Fattening chickens

Spring is the time to start fattening chickens on a small scale. Specially bred hybrid meat breeds, which genetic traits for rapid growth and a high proportion of muscle are best for producing meat. Such breeds are collectively called broiler chickens or broilers.

When you bring the chicks homeWhen you bring the chicks home

Very young chicks do best if you provide them with additional heat and light in their pen, naturally depending on the season. On their first day of life it is ideal for the chicks to have 24 hours of light, this should be reduced to 23 hours on the second day and broilers should have 18 hours of light a day from the time they are 7days old.

During their first week of life, the chickens are exposed to many stress factors such as transport or eating solid food. This also causes changes to the pH in their digestive systems, which may cause poor health under the influence of an increased amount of E. coli bacteria. This is why it is a good idea to acidify the water offered to the chickens to a pH of 4 at least during the first week of their lives. You can do this by adding commercially produced acidifiers or 8% vinegar, which is diluted at a ratio of 0.1%. Always make sure that the chickens have a sufficient supply of water.

Fattening chickens

Starting the fattening process

Nutrition is decisive during the first week of a broiler chicken’s life. Similarly to other animals, it is also true for chickens that mistakes made feeding them when they are young are difficult to rectify when they are older. This means that it will take longer for the chicken to grow to the required weight and it will also be more expensive. A chicken’s metabolism is faster and its relative growth is greater during the first days of its life, which is why it also has high nutritional requirements.

Starter for broilers in the form of a crushed complete feed mixture is normally used to feed broilers during their first 2 weeks of age. This means that the animals need nothing else except water.  The amount of protein the feed contains is important for muscle growth. However, amino-acids, particularly methionine and lysine, which are added to feed mixtures and are a building block for proteins, are as important.

Starters also have anti-coccidiosis agents added to them to suppress coccidiosis and prevent a high death rate. Salinomycin is often used in feeds for broilers, but this is poisonous to turkeys, so never feed turkeys feed for broilers containing anti-coccidiosis agents.

The middle phase of the fattening process

From the beginning of their 3rd week of broiler chickens are fed so-called grower, which is ideally provided in pellet form. This prevents unnecessary loss of feed. The relative rate of growth of broiler chickens during this period is a little lower, so the feed no longer has to be as concentrated and the protein content is less dense, by approx. 1% compared to a starter. The content of amino-acids and also anti-coccidiosis agent to prevent death is also important.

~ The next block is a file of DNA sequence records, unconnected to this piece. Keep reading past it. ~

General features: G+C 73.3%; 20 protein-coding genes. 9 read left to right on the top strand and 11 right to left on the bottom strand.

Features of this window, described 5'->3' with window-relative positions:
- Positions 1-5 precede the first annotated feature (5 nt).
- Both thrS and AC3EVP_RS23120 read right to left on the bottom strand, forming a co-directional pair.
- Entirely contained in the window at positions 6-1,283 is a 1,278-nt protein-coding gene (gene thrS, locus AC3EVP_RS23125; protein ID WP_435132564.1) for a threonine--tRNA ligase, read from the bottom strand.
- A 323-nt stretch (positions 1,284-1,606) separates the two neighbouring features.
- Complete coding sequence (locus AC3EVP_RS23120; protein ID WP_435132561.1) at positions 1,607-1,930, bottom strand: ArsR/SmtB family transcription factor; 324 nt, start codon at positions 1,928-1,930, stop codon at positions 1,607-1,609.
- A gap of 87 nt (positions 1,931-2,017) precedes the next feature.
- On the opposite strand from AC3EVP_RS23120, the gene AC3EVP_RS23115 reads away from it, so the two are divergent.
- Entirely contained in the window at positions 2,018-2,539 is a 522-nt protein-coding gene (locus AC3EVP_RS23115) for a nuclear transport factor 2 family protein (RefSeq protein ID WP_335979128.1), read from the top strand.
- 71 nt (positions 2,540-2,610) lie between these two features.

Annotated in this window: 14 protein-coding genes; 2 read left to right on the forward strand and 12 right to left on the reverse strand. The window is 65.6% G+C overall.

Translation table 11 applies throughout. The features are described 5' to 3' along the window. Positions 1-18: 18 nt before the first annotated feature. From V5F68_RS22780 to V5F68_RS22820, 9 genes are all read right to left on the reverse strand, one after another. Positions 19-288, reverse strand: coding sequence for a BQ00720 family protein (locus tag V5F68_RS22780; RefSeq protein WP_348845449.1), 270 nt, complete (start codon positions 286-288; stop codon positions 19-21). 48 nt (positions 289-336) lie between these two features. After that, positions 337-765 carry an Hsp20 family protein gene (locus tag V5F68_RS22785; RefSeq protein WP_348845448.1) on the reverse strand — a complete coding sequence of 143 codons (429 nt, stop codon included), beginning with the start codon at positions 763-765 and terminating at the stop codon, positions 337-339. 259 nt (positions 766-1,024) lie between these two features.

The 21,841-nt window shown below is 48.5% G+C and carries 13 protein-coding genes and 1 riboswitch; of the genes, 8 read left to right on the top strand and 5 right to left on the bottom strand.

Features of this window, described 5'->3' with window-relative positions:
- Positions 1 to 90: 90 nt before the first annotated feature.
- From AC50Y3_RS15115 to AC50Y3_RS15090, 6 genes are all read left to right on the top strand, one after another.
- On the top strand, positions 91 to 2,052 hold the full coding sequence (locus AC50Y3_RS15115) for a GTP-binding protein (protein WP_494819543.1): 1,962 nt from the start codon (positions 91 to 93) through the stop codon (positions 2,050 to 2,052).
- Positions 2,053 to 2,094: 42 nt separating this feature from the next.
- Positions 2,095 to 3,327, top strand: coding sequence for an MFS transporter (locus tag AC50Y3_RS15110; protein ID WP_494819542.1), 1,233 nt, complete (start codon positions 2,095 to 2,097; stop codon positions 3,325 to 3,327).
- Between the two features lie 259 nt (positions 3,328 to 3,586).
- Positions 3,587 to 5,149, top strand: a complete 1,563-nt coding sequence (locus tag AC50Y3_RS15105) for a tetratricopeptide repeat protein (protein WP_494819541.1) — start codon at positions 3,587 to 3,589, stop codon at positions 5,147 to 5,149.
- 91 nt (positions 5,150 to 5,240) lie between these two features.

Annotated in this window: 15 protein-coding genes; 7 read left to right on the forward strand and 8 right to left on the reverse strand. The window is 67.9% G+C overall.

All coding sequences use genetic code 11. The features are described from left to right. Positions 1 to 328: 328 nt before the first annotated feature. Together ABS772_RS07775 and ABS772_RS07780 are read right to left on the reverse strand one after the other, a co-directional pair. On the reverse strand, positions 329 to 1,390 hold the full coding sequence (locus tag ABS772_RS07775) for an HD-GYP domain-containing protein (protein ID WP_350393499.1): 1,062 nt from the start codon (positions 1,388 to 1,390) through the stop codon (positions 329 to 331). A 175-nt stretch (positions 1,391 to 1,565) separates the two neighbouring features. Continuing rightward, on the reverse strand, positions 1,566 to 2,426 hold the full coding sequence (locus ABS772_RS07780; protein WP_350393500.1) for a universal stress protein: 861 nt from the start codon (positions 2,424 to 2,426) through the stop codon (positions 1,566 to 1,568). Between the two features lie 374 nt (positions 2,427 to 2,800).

The grower is fed to the chickens until 5 days before they are slaughtered. However, if you are fattening chickens at home to greater weight, simply keep feeding growers until they reach 40 to 45 days of age. Fattening the poultry

The final phase of fattening

The chickens are then fed finisher, which is a pelleted feed used to feed the chickens during the last phase of fattening. This means the chickens are fed this feed until they are slaughtered, or for at least 5 days before they are slaughtered. Relative growth is even slower during this period and the protein content of the feed is again approx. 1% lower. Finisher does not contain anti-coccidiosis agents. During this period you can save a little on feed and you can mix the finisher with crushed corn for instance.

Using grain to fatten broiler chickens

The recommendations above only apply to the use of complete feed mixtures, i.e. feed that contains all the required substances and the animals only need fresh water in addition to this feed. However, some people also have access to their own or cheap grain, mostly wheat or corn.

In this case, the grain is mixed with a loose protein concentrate for the purpose of fattening. This concentrate is usually based on soy, which is the most frequently used source of protein. Mix the concentrate with grain according to the manufacturer’s instructions, if possible crushed grain, at various ratios depending on the phase of the fattening process.

However, count on losses of feed due to scratching, etc. as a result of the loose structure. A higher death rate is also possible due to the lack of anti-coccidiosis agents and the increased amount of molds and mycotoxins in the grain. The amount of molds in complete feeds is minimal because they are heat processed.

The flavor of chicken meat

Broiler chickens start to lay down fat in their meat from the time they are 40 days old. Fat is a known “bearer of flavor” and the meat is also becoming more mature. So the longer you fatten your chickens, the more fat their meat will contain and the more flavourful their meat will be. The color of the skin changes to yellow as a result of the fat content.


So, in conclusion, remember that the first phase of the fattening process is the most important for the overall result. It is not just the protein content that determines the concentration or strength of the feed, but also the content of amino-acids (e.g. methionine and lysine). Stop feeding feed containing an anti-coccidiosis agent at least 5 days before slaughter. Never feed broiler feed to turkeys and always provide a sufficient supply of fresh drinking water.